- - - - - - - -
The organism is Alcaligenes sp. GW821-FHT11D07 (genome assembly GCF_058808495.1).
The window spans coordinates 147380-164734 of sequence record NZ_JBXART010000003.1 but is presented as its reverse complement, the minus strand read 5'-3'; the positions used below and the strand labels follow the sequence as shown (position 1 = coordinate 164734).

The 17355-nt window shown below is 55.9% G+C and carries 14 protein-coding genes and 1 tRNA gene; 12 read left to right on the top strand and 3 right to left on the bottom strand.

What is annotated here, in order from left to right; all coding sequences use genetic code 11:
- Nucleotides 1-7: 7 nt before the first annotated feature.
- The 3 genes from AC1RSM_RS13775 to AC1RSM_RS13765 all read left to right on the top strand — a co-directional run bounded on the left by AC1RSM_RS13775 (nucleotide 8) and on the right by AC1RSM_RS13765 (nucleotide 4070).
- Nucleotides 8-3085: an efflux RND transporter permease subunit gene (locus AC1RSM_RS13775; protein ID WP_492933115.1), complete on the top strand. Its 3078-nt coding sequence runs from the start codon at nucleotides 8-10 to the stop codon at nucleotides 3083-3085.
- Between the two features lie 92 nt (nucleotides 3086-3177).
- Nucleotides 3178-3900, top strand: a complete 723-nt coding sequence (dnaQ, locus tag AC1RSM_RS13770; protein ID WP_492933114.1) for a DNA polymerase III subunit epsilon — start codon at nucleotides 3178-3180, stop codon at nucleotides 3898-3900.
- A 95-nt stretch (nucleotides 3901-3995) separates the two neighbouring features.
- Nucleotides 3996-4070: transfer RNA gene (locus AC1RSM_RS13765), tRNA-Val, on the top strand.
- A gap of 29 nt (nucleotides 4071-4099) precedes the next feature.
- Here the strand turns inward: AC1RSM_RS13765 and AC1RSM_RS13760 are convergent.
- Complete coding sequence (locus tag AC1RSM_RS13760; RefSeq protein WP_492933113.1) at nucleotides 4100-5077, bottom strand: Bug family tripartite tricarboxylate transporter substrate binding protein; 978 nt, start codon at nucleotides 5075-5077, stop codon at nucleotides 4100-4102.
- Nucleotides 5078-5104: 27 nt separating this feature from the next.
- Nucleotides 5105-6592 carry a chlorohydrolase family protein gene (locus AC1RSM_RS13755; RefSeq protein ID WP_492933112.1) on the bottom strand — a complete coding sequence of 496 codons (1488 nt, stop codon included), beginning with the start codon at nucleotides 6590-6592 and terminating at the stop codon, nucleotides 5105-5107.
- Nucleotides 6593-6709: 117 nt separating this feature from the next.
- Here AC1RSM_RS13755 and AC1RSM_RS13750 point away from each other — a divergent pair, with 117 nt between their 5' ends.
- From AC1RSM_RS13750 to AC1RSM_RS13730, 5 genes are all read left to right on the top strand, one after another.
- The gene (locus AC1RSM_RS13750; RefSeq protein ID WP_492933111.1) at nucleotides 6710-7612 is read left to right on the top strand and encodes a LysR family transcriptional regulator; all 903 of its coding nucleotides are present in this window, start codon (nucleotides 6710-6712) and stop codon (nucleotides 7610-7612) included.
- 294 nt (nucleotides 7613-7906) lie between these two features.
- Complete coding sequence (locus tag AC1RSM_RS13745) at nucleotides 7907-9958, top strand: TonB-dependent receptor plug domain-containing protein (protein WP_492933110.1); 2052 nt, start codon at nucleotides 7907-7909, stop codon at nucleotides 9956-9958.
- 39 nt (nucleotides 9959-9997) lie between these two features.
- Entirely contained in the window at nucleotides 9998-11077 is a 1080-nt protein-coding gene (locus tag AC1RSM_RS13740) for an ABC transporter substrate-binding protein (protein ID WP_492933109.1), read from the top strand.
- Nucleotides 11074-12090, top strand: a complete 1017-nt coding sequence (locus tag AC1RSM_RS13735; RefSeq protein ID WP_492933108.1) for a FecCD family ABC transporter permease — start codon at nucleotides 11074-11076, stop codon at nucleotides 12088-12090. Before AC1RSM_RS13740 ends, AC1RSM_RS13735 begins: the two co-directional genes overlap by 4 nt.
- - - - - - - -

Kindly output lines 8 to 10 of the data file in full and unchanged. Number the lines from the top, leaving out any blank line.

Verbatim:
- Between the two features lie 92 nt (nucleotides 3086-3177).
- Nucleotides 3178-3900, top strand: a complete 723-nt coding sequence (dnaQ, locus tag AC1RSM_RS13770; protein ID WP_492933114.1) for a DNA polymerase III subunit epsilon — start codon at nucleotides 3178-3180, stop codon at nucleotides 3898-3900.
- A 95-nt stretch (nucleotides 3901-3995) separates the two neighbouring features.